FCC's Copps pushes back against AT&T/T-Mobile deal

FCC Commissioner Michael Copps said AT&T's (NYSE:T) bid to purchase T-Mobile USA for $39 billion could face "a steeper climb" at the commission than Comcast's acquisition of NBC/Universal--comments that indicate the deal will be closely scrutinized.

FCC Michael CoppsIn an interview on C-Span's "The Communicators" series, Copps said the deal, announced March 20, is "a paradigm-altering transaction, as far as the world of wireless goes." Copps, who voted against approving the Comcast transaction, is one of three Democrats on the five-member panel, and has long been a staunch advocate for consumer rights and competition. Both the FCC and the Department of Justice must review the deal.

"This is maybe an even steeper climb from the standpoint of a lot of power and a lot of influence given to one company in a world where two companies are going to control, like, 80 percent of the spectrum," Copps said. "I would hope that my colleagues, in looking at this transaction in the months ahead, will be asking themselves some pretty serious questions about what residue of competition will be left if this merger is approved."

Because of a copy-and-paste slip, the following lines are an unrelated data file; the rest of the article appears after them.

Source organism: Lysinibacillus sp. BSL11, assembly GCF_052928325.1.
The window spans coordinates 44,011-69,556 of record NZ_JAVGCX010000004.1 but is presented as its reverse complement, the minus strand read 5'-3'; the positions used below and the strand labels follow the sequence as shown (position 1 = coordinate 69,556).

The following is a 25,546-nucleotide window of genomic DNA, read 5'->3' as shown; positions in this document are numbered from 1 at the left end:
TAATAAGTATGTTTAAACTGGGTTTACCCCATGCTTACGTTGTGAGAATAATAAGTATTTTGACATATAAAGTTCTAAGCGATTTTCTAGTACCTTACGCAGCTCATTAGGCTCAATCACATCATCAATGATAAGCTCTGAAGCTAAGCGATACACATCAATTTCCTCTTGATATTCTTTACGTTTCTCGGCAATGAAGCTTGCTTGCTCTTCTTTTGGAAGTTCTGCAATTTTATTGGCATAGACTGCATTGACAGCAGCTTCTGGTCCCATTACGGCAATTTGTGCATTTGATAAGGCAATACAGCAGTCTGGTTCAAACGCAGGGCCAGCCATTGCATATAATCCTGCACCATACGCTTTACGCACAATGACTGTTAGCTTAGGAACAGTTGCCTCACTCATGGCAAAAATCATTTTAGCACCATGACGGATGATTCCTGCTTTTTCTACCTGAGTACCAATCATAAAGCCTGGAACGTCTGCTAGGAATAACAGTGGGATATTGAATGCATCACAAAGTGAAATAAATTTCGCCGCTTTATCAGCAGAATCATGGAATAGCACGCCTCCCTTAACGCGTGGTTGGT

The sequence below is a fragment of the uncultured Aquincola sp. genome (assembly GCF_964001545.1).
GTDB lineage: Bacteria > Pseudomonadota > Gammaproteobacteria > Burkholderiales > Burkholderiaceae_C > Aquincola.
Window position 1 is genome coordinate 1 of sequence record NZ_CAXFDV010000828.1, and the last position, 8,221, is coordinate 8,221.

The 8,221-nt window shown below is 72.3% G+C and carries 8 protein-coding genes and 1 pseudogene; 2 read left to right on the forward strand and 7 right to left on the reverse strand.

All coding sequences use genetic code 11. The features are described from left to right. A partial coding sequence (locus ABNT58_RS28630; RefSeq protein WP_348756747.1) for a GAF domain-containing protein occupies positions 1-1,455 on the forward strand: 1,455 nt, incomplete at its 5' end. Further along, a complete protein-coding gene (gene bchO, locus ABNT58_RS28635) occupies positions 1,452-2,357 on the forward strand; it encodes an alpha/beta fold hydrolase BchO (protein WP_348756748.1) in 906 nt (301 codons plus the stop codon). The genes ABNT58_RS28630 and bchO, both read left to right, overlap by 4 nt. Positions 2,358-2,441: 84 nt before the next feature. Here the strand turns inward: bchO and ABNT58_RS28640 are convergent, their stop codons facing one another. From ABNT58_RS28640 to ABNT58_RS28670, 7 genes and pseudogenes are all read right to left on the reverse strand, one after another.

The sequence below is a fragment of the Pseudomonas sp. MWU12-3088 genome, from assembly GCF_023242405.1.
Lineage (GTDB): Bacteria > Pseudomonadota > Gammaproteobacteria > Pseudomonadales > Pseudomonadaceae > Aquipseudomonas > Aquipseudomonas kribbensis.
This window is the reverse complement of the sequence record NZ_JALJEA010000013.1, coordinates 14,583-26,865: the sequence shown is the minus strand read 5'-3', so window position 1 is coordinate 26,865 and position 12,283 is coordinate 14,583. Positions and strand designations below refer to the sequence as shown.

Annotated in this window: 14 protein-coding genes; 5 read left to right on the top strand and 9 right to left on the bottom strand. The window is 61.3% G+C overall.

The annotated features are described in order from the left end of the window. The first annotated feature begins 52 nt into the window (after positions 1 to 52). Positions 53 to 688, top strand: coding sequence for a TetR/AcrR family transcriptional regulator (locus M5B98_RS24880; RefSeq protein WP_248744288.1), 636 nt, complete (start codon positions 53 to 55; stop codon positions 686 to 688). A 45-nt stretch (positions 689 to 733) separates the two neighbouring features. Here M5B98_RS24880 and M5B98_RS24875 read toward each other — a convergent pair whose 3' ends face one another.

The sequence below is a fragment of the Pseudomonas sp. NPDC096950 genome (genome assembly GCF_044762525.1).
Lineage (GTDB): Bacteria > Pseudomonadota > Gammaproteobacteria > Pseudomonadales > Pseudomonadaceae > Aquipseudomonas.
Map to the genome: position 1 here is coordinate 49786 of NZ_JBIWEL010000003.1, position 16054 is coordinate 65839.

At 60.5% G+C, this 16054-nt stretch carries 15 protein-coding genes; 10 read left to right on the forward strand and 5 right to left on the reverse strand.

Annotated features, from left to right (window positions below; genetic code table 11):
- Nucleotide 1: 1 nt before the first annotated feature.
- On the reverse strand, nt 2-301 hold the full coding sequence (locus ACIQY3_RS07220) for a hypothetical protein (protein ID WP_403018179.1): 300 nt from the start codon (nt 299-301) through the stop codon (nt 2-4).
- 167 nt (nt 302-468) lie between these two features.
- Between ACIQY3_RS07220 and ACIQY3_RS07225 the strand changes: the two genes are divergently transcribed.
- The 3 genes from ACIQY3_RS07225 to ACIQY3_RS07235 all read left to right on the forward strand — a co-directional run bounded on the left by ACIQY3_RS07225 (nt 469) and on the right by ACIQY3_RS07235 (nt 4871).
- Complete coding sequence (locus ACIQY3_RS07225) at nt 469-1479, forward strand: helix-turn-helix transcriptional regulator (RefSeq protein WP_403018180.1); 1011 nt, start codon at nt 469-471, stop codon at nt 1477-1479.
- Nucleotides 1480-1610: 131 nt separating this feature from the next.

Copps also said he is concerned that the deal will "suck the oxygen out of the room" on other important issues, including incentive spectrum auctions and the creation of a nationwide, interoperable public-safety broadband network. 

AT&T CEO Randall Stephenson said earlier this week he expects the company will have to make divestitures in order to get the deal approved, though he declined to say what assets AT&T might have to divest. He also said it is too early to discuss what other conditions might be placed on the deal.

In the interview, Copps noted that if a majority of the commission wants to approve the deal, the FCC should look at market-by-market divestitures as well as net neutrality provisions and market concentration. "So it comes down to all the considerations of whether this serves the public interest, convenience and necessity," he said. "That's our charge. I hope that we will fulfill it."

For more:
- see this Reuters article
- see this The Hill article
- see this Politico article

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